There is a three-year break between “All Ashore” and the band’s previous release, “The Wireless,” a five-song EP.

The reason it took the Punch Brothers that long to write and record a new album is scheduling, Pikelny said.

Only three members — Pikelny, Thile and Eldridge — live in Nashville. Witcher lives in Los Angeles, and Kowert lives in New York.

Witcher and Thile are especially busy, said Pikelny.

“Gabe is producing other projects, and has produced some of my solo albums,” he said. “And Chris hosts his radio show.”

The show Pikelny referred to is “Live from Here,” formerly “A Prairie Home Companion” that was hosted by Garrison Keillor.

“Everyone is quite busy and working on other projects,” Pikelny said. “So there was something about reconvening as the Punch Brothers after a couple of years of us honing our chops while away from each other. I feel the band is more vibrant because of that.”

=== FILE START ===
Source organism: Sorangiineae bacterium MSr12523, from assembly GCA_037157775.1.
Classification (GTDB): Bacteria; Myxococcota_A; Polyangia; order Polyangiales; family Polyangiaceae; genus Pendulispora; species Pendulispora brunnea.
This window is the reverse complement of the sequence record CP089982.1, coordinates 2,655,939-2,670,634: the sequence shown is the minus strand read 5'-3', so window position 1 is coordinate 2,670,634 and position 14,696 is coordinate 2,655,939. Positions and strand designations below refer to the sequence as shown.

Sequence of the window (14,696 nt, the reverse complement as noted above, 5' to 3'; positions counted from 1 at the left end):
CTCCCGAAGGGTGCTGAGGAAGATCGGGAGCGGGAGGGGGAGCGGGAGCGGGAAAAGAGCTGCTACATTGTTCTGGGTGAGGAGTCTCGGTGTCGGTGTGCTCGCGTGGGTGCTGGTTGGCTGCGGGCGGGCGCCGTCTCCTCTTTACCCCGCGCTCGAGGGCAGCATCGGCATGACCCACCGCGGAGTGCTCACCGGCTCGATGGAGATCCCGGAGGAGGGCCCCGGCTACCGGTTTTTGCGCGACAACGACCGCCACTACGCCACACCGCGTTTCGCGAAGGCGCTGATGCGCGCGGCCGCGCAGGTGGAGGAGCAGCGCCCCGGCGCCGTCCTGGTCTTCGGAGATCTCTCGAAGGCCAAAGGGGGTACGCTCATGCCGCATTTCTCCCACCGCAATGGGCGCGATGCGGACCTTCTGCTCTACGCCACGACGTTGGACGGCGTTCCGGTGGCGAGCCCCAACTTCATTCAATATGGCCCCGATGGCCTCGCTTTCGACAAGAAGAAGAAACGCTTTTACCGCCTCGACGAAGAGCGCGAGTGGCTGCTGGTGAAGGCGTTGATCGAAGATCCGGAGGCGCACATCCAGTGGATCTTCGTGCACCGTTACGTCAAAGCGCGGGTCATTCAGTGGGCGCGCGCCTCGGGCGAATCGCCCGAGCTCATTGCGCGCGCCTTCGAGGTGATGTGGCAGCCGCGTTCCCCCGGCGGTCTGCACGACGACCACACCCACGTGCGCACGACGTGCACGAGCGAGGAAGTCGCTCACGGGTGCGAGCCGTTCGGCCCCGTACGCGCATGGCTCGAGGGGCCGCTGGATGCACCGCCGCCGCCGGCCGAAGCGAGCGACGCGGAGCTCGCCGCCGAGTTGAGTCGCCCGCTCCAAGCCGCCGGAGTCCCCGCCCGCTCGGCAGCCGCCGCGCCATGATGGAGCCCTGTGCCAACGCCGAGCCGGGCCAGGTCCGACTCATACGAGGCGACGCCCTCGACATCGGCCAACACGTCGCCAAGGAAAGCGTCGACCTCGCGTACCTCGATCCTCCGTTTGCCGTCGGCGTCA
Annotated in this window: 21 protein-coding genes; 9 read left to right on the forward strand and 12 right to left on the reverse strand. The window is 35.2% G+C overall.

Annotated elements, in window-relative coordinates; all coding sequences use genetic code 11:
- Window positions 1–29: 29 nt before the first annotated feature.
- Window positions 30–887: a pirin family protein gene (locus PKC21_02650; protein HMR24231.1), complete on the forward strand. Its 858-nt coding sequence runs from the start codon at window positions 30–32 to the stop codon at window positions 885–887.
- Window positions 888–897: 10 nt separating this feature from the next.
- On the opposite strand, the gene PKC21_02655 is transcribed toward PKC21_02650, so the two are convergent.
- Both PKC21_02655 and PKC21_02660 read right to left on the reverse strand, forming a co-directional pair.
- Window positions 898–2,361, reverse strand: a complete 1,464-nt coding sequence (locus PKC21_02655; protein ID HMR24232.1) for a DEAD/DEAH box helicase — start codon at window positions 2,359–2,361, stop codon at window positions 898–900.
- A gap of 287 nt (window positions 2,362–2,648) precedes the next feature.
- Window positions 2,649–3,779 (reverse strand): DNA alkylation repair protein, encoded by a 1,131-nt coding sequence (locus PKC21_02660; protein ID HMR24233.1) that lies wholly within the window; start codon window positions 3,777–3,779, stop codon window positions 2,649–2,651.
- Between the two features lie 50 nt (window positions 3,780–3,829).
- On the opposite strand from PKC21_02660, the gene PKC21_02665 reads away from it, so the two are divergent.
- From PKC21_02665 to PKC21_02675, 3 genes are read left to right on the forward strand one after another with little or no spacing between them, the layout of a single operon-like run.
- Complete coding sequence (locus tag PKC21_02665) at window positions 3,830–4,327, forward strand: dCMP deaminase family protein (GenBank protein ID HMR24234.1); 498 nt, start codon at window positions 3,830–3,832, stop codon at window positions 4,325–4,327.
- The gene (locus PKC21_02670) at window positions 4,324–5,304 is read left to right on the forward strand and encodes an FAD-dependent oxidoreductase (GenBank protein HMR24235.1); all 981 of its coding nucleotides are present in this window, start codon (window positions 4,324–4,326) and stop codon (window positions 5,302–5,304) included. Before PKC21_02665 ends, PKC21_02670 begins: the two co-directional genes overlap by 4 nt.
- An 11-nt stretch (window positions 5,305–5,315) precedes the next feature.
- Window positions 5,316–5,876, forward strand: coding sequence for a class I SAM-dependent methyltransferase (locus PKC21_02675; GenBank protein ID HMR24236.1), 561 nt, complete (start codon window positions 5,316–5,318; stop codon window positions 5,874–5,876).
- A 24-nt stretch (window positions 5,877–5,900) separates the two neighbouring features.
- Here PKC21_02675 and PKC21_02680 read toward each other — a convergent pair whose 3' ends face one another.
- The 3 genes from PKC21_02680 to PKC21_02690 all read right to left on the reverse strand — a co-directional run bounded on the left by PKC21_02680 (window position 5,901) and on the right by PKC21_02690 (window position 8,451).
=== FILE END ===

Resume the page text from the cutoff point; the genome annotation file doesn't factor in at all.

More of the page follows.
Pikelny’s journey to the Punch Brothers started in Chicago when his older brother began playing mandolin in elementary school.

“My path to the banjo was fairly pedestrian in the sense that I just needed an instrument to learn,” he said with a laugh. “My brother had an epiphany to play mandolin while watching a bluegrass band play at his elementary school. So, for a couple of years, he would go to his weekly lessons while I sat in the park and threw a baseball back and forth with my mom.”

Pikelny eventually got tired of playing catch, and found himself at an existential crossroads.

“I felt like time was flying away from me, because at 8 years old, I had very little to show for myself,” he said laughing.

His parents suggested he learn the banjo, thinking he and his brother could play music together.

“I listened to some banjo on a Sam Bush cassette we had and thought, ‘Sure, why not?,’” Pikelny said. “So we rented a banjo from the Old Town School of Folk Music in Chicago. I just kept with it and I eventually fell in love with the sound.”

There is a bond, a camaraderie, in the pursuit of creating original and new music.

Noam Pikelny, Punch Brothers banjoist

Pikelny stuck with the instrument, and landed his first professional gig with jamband legends Leftover Salmon from 2002 to 2004. And the experience was different than the experience of others who play empty coffee houses after they decide to quit their day jobs to pursue music, he said.